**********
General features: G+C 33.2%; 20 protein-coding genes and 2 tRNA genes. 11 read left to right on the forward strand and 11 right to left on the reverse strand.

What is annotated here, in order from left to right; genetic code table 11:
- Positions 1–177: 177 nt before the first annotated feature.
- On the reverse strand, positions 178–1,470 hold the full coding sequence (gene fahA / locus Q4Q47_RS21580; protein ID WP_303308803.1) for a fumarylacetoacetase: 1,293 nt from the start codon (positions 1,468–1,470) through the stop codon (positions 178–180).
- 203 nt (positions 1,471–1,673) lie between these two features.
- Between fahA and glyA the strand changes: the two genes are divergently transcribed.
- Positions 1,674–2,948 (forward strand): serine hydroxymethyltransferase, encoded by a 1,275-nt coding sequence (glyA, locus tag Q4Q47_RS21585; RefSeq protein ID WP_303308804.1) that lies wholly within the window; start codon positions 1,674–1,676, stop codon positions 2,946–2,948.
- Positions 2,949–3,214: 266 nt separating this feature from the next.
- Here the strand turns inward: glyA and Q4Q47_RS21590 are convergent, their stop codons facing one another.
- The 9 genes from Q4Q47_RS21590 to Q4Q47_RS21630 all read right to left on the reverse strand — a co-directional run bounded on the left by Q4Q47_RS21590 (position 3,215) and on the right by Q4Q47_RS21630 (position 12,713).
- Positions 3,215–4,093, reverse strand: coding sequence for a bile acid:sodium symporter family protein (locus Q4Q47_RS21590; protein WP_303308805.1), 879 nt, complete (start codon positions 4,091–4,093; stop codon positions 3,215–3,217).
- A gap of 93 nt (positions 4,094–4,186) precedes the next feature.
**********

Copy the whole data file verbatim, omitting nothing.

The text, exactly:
General features: G+C 33.2%; 20 protein-coding genes and 2 tRNA genes. 11 read left to right on the forward strand and 11 right to left on the reverse strand.

What is annotated here, in order from left to right; genetic code table 11:
- Positions 1–177: 177 nt before the first annotated feature.
- On the reverse strand, positions 178–1,470 hold the full coding sequence (gene fahA / locus Q4Q47_RS21580; protein ID WP_303308803.1) for a fumarylacetoacetase: 1,293 nt from the start codon (positions 1,468–1,470) through the stop codon (positions 178–180).
- 203 nt (positions 1,471–1,673) lie between these two features.
- Between fahA and glyA the strand changes: the two genes are divergently transcribed.
- Positions 1,674–2,948 (forward strand): serine hydroxymethyltransferase, encoded by a 1,275-nt coding sequence (glyA, locus tag Q4Q47_RS21585; RefSeq protein ID WP_303308804.1) that lies wholly within the window; start codon positions 1,674–1,676, stop codon positions 2,946–2,948.
- Positions 2,949–3,214: 266 nt separating this feature from the next.
- Here the strand turns inward: glyA and Q4Q47_RS21590 are convergent, their stop codons facing one another.
- The 9 genes from Q4Q47_RS21590 to Q4Q47_RS21630 all read right to left on the reverse strand — a co-directional run bounded on the left by Q4Q47_RS21590 (position 3,215) and on the right by Q4Q47_RS21630 (position 12,713).
- Positions 3,215–4,093, reverse strand: coding sequence for a bile acid:sodium symporter family protein (locus Q4Q47_RS21590; protein WP_303308805.1), 879 nt, complete (start codon positions 4,091–4,093; stop codon positions 3,215–3,217).
- A gap of 93 nt (positions 4,094–4,186) precedes the next feature.